7C: Loops

Lesson 7 has three parts A, B, C which can be completed in any order.

So far we have learned basic programming commands (e.g. assigning values, printing) and, a way to control which statements are executed using the if statement. In this lesson, we introduce loops (sometimes called repetition or iteration): a way to make a computer do the same thing (or similar things) over and over. For example, spell-checking every word in a document would be done with a loop. We will describe the two kinds of Python loops in this lesson: while loops and for loops.

while Loops

A while statement repeats a section of code over and over again as long as some condition is true. Here is an example:

Here is the general structure:

  • The first line is while «condition»: where «condition» is an expression which returns True or False (a Boolean expression, like with if statements).
  • Afterwards, we put an indented block (again, like an if statement) consisting of the statements which we want to be repeated over and over. This is called the body.
  • When you run the program, the following is repeated:
    • The condition is tested; if the condition is True then the body is executed and afterwards we repeat from the top; once the condition is evaluated to False, the loop stops.

So in the example above, we keep repeating the loop body until timeLeft is not greater than 0.

Coding Exercise: Countup
Modify the example above to give a program where we count up starting from 1 and going up until 10, and then print Blastoff!
You may enter input for the program in the box below.

With loops, it is easy to write a program that runs forever in an infinite loop.
Infinite loop
You get the error "Time Limit Exceeded" because the CS Circles web server enforces a time limit; after 1 second the program is terminated. If you ran the program at home, it would run forever (until you yourself force it to terminate, usually by pressing Ctrl-C). 

for Loops

There is another kind of loop in Python called a for loop. In many situations either kind of loop (for/while) can be used but one is simpler than another, so it is useful to know how to use both. A for loop is built in order to easily loop through a range of numbers (or as we will see in a later lesson, any list of data).

Here is an example of a for loop.

The general structure of a numerical for loop is

for «variableName» in range(«startValue», «tailValue»):
  «indented block of commands, called the loop "body"»
As usual, the body block can be multiple lines long, as long as all of those lines are indented by the same amount. First the loop body is executed with variableName set to startValue. Then it repeats with variableName set to startValue+1, then again with startValue+2, et cetera. This continues until variableName has value tailValue-1, and afterwards the loop stops.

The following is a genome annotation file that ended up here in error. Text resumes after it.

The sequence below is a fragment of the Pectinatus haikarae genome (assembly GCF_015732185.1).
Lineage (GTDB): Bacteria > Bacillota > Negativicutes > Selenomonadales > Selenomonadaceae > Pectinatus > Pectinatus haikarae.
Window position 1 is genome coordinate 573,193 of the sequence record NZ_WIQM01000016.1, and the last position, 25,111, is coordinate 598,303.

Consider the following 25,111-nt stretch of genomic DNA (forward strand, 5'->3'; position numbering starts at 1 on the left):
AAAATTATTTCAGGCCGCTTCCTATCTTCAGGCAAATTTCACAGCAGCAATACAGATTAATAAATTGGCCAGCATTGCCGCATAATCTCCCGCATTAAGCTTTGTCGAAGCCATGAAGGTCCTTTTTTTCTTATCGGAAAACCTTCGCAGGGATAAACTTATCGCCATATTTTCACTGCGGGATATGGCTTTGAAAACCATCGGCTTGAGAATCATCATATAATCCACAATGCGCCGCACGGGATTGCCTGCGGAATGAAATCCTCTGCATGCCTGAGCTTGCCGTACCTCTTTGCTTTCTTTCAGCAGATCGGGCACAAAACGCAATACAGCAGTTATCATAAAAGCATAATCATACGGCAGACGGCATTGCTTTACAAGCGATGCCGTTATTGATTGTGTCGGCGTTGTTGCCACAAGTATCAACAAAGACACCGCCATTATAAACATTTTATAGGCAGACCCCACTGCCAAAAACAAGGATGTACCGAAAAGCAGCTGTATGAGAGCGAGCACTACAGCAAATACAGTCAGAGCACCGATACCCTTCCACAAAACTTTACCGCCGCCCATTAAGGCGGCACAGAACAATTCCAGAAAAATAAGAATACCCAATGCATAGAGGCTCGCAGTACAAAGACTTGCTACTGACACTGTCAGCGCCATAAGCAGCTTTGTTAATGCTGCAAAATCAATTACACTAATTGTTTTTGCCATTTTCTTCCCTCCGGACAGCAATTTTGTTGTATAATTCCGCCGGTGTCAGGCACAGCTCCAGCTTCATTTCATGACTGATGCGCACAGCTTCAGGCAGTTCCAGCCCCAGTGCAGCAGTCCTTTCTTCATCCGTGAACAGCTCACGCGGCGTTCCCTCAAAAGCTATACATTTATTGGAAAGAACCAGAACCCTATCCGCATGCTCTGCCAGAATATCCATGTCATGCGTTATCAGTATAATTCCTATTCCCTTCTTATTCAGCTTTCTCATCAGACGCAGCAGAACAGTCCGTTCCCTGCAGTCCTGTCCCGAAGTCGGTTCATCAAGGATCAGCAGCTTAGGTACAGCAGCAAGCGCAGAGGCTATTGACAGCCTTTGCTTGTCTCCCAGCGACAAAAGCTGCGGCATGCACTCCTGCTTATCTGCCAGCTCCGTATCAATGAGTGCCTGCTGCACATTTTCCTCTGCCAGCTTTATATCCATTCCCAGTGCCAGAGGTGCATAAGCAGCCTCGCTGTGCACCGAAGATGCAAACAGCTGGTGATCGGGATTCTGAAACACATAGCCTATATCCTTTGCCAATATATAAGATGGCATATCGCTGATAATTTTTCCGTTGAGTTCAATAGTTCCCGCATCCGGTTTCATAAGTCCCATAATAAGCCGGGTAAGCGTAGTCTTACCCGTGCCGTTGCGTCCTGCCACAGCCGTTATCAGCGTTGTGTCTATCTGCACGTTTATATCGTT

The loop ends with tailValue-1, and not tailValue!

Here is an example of a for loop inside another for loop.

This code prints a 5×5 square of ones.  
Note: when we multiply a number X by ten and add one, we're essentially putting an extra 1 digit at the end of X. For example, (1867*10)+1=18671.

Coding Exercise: One Triangle
Modify the previous program in two ways. First, instead of a square, make it draw a triangle shaped like this: ◤. Second, instead of always having 5 lines, it should take the desired size as input from input(). For example, if the input is 3, then the output should be

Click here for a hint. 
You may enter input for the program in the box below.

The break and continue Statements

The break statement is like an emergency escape for a while or for loop: break causes an immediate jump to the commands after the end of the loop body. Here is an example using break: it reads all lines of input until it finds one that says "END".

Looping through all lines of input

The continue statement makes you skip the rest of a loop, then repeat the body from the next round (usually called the next "iteration").


Here is a visualized example that combines break and continue. Can you predict what it will output?


Coding Exercise: Square Census
The square numbers are the integers of the form K × K, e.g. 9 is a square number since 3 × 3 = 9. Write a program that reads an integer n from input and outputs all the positive square numbers less than n, one per line in increasing order. For example, if the input is 16, then the correct output would be

You may enter input for the program in the box below.

Coding Exercise: Skipping
Extend the "Looping through all lines of input" example above (we've copied it for you) by adding a new feature: any line equal to SKIP should not be printed, and should not cause the counter to be increased. Run the program to see an example. Hint
You may enter input for the program in the box below.

Coding Exercise: Finding Factors
If a × b = n, we call a × b a factorization of n. In this exercise, write a program that takes a positive integer n from input, and then outputs all factorizations of n; you should follow the formatting given by the following example for n=10.

1 times 10 equals 10
2 times 5 equals 10
5 times 2 equals 10
10 times 1 equals 10
You may enter input for the program in the box below.